As death, slowly, takes over, the living, translated…
The afternoon sun came in, from the southwest side, the light that weren’t, blocked out, by the house next door, slanted down, lazily, imprinted itself, onto the patio, reflecting the rhombus pattern of the screen door, her black cat, Charcoal lay, on that patch of sun that’s, on the ground, it seemed, that he was, unwilling, to leave that spot.
As she stared, at this frame, there came, the eyes of that elderly woman, the elderly face was, so thin, with the deepening of the wrinkles on her face, her skin, dark in complexion, very thin in its, layer, with one eye, slanted, and the eye that stared at people, it’d, looked, extremely, delicate, with the corner lifted upward. Maybe, back when the elderly was a younger woman, she was, beautiful, it’s just, that the year drifted too far away from her now, and, she’s not related to her, and so, she can, only, make her own guesses on her.
what that, looked, like…photo found online
She’s, a caretaker, taking the shifts from the night previous. The elderly woman is close to eighty years of age, not even forty kilograms in weight, quite weak in physique, and even so, she’d still, insisted on, taking herself to the bathrooms. She’d, taken into considerations her stature, and wanted to allow the elderly to have what’s left of her own, dignity, she’d, allowed the elderly, to lean on her, and took her to the bathroom, and, as the night got deeper, she’d, made the trips, many more times. The elderly always, sat on the toilet a long time, and, as she helped her back into bed, she could hear the elderly pant like a dog. As the nurse saw, she’d, grilled her, to NOT help her go to the bathrooms again, that she could just, let the elderly go in her diapers. Later she’d, taken care of the diapers’ worth of brownish, sticky material. As the families learned of this, they’d told, that in these recent ten days, the woman lacked an appetite, and didn’t eat anything when they took her home, only had the liquid nutritional drinks, how can she expel so much waste. As she heard, her heart went colder, and reminded the families in a round and about way, that they need to be, prepared. What she couldn’t tell them was, please, take your mother home with you, so the high tech devices, don’t drag her life out for longer than it should’ve, lasted.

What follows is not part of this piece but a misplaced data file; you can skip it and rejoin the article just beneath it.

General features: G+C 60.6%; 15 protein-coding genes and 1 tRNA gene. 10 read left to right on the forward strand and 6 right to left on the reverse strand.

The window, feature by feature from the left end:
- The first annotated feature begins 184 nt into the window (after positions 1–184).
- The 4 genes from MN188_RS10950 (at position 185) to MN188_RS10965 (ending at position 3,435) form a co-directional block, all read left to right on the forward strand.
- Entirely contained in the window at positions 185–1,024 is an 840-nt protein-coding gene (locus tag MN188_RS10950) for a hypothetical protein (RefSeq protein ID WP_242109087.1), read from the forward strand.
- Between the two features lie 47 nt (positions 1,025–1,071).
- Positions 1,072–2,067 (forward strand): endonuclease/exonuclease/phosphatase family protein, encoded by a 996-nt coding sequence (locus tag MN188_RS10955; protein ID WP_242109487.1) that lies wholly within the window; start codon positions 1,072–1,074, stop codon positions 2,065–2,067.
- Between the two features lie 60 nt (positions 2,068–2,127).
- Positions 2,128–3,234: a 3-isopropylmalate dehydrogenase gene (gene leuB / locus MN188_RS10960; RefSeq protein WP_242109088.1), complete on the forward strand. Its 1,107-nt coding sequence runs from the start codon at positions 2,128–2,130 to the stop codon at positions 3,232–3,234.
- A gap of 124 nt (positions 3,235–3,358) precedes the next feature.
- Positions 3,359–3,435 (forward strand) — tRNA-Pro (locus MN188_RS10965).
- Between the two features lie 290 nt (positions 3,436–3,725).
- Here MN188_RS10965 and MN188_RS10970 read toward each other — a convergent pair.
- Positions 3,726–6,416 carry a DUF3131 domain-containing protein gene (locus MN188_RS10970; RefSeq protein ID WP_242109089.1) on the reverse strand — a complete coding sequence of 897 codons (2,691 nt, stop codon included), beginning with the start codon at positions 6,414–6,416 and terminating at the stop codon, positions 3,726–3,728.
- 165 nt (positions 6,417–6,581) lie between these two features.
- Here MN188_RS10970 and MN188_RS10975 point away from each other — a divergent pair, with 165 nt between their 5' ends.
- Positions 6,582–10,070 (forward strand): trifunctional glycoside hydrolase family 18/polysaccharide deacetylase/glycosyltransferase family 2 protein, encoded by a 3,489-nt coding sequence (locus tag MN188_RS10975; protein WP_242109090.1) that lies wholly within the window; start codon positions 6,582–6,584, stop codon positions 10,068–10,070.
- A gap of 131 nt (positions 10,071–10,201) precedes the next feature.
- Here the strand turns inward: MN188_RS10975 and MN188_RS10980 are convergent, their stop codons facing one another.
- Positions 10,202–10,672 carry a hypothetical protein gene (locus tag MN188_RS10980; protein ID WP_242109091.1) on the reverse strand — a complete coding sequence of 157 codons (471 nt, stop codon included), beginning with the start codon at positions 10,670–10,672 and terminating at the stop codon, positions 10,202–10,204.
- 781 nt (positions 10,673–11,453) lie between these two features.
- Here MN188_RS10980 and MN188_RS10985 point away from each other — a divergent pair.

As the elderly woman was lying there, she’d, used her delicate eyes, asked, “Miss, can you please give me some medications, that I can take, and just, die.” Then, “I’m going to find my dad now.” And from time to time, she’d, hung her head down low, held tight to her tiny achy frame, mumbled on, “I’m going to die”.
As the day broke, the families came by, the elderly started grilling them, “are you, leaving me here, to die?”, her children were about fifty or sixty years of age, looked honest enough, but without a clue, and, as they’d heard their mother’s questions, they’d, seemed, helpless, rebutted, “We sent you here to get better, how can we leave you here, to die?” the nurse told the families to go outside, she’d watched the loved ones, nodded away like bobbleheads, they started, writing something down on a sheet of paper that the nurses handed them.